SAN FRANCISCO — Many office workers are doing their jobs from home because of the coronavirus pandemic, and the trend has given some authorities in California an idea: Make it mandatory.
The Metropolitan Transportation Commission, a regional government agency in the San Francisco Bay Area, voted Wednesday to move forward with a proposal to require people at large, office-based companies to work from home three days a week as a way to slash greenhouse gas emissions from car commutes.
It’s a radical suggestion that likely would have been a non-starter before Covid-19 shuttered many offices in March, but now that corporate employees have gotten a taste of not commuting, transportation planners think the idea has wider appeal.
“There is an opportunity to do things that could not have been done in the past,” said Oakland Mayor Libby Schaaf, a member of the transportation commission who supports the proposal. She said she felt “very strongly” that a telecommuting mandate ought to be a part of the region’s future.
The proposal was wrapped into a much bigger 36-page package of policies about what the Bay Area should look like in the year 2050, and what steps the area could take to reduce the emission of greenhouse gases. The commission voted to approve the overall plan 11-1, with some absences.
Although the proposal is in its early stages, it appears to be the most extreme example yet of pandemic life seeming to become permanent.
Some of the nation’s largest companies are headquartered in the Bay Area, including not only tech giants Apple, Facebook, Google, Intel and Netflix, but Chevron, Levi Strauss and Wells Fargo.
Some corporations, such as Facebook, have embraced remote work as a longterm strategy. But many, including Apple, have built flashy and car-centric campuses in anticipation of having employees generally on-site in non-pandemic times.
The idea of a mandate was a surprise to residents, many of whom first learned of the idea this week from social media and then flooded an online meeting of the transportation agency Wednesday to try, unsuccessfully, to talk commissioners out of the idea.
“We do not want to continue this as a lifestyle,” Steven Buss, a Google software engineer who lives in San Francisco, told the commission.
“We are all sacrificing now to reduce the spread of the virus, but no one is enjoying working from home,” he said. “It’s probably fine if you own a big house out in the suburbs and you’re nearing retirement, but for young workers like me who live in crowded conditions, working from home is terrible.”
Many callers pointed out that the situation exacerbates inequality because only some types of work can be done from home. Others worried about the ripple effects on lunch spots, transit agencies and other businesses and organizations that rely on revenue from office workers.
Still other residents said that if car emissions are the problem, the commission should focus on cars, not all commutes.
“Yes, yes, yes, we want to reduce greenhouse gases, but why aren’t you considering transit? Walking? Biking?” said one caller, Stacey Randecker.
Dustin Moskovitz, a cofounder of Facebook who usually keeps a low public profile, mocked the idea as an indictment of the Bay Area’s general failure to plan for growth.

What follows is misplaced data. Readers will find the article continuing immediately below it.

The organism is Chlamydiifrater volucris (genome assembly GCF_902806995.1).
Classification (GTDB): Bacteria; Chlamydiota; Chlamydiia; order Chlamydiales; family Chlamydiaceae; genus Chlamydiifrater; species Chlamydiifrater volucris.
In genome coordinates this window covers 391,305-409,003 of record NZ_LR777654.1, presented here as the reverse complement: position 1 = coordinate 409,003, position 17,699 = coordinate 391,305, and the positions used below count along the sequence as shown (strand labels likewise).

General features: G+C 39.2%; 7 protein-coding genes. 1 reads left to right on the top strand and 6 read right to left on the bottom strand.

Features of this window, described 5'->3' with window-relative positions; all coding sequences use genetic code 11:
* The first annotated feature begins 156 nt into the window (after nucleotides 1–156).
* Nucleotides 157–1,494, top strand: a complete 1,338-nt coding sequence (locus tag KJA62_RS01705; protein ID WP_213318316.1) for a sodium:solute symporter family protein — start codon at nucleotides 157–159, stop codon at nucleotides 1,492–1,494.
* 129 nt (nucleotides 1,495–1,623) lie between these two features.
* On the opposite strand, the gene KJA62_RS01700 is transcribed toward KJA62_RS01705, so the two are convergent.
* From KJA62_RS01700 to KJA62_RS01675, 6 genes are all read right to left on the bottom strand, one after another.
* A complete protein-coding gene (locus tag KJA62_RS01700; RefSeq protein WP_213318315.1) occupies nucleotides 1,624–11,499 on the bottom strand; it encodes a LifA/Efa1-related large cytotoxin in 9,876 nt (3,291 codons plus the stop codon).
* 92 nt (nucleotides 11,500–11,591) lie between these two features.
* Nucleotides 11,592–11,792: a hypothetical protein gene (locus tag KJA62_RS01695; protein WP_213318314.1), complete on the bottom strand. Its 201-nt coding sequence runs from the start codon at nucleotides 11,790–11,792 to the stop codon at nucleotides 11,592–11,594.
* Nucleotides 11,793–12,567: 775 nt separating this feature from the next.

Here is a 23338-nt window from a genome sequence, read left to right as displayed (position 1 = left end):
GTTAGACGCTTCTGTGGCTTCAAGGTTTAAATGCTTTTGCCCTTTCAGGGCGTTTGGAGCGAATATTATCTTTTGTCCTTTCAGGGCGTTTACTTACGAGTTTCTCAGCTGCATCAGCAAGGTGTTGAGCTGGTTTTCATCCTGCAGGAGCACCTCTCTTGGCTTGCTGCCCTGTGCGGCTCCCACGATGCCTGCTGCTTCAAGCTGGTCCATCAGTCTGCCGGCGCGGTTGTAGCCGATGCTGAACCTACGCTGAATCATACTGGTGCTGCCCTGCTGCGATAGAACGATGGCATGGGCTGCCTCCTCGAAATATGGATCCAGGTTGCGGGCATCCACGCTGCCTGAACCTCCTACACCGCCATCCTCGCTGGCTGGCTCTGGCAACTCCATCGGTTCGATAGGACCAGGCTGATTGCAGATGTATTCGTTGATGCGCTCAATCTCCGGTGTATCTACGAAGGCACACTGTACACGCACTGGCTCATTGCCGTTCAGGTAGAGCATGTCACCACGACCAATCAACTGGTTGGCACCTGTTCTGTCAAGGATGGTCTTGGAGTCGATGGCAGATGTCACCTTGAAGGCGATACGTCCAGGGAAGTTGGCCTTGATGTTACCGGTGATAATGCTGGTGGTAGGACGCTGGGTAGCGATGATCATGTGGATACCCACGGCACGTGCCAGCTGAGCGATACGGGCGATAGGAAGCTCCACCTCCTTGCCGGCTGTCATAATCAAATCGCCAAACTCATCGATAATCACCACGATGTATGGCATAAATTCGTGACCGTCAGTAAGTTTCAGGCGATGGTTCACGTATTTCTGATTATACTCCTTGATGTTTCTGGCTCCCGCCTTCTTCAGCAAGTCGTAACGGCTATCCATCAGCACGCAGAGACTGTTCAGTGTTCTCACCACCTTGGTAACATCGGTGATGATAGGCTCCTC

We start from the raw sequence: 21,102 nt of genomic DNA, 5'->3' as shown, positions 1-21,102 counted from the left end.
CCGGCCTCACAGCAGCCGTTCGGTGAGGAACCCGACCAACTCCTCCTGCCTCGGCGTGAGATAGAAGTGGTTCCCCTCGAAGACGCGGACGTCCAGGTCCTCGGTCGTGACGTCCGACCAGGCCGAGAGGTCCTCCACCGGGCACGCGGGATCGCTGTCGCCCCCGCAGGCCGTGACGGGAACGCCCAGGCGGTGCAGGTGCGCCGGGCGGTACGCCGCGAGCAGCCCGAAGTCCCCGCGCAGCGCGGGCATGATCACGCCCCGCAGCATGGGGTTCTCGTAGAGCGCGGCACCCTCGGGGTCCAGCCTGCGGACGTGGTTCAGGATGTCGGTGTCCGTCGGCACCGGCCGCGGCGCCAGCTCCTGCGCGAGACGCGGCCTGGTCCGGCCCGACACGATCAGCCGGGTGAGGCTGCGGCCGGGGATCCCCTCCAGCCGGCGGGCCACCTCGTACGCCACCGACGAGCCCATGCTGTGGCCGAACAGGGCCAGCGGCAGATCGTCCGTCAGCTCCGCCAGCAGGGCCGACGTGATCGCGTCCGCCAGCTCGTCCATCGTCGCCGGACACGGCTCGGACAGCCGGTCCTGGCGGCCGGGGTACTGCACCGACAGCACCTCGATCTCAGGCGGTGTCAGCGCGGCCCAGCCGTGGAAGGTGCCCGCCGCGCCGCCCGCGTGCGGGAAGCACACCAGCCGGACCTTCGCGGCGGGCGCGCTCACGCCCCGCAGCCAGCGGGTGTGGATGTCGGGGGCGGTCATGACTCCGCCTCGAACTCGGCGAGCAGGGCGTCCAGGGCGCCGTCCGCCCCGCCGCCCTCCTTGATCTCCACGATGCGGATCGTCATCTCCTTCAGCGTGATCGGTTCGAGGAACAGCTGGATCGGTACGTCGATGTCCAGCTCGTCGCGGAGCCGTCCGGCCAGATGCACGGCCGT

“We tried nothing, and we’re all out of ideas,” Moskovitz, now CEO of software company Asana, tweeted Tuesday.
The mandate would apply to “large, office-based employers” and require them to have at least 60 percent of their employees telecommute on any given workday. They could meet the requirement through flexible schedules, compressed work weeks or other alternatives.
Though a broader project planning for 2050 has been in the works for months, the work-from-home mandate was a late addition and came before commissioners only two weeks ago, said Nick Josefowitz, a member of the commission who expressed concern about it.
Josefowitz tried Wednesday to amend the mandate to allow for walking to work or taking transit, but opponents said any delay to the plan could cause the commission to miss a key funding deadline or fall short of targets for reducing emissions.
“If we start amending this plan at this late hour, do you have any rabbits in your hat that’s going to get us to the finish line?” asked Jim Spering, a commission member from Solano County, north of the bay. Commission staff said they had no such rabbit, meaning another way to reduce greenhouse gas emissions by as much.
A member of the Metropolitan Transportation Commission’s planning staff, Dave Vautin, said the idea seemed to be popular in surveys, with about three-quarters of Bay Area residents supporting the concept.
“We were really being responsive to the public feedback,” he said.
Therese McMillan, the commission’s executive director, said there would be time to flesh out the details and account for green types of commutes like walking. The plan will come back before the commission again before the end of the year, and then there would be an implementation period — which may overlap with the pandemic anyway.
San Jose Mayor Sam Liccardo, a member of the commission, said he wants to see significant changes, in part because of the disproportionate impact on low-income residents.
“We’re going to find that the impacts — socially and psychologically — of this isolation will be with us for a generation, and working from home is certainly not the ideal solution,” he said.
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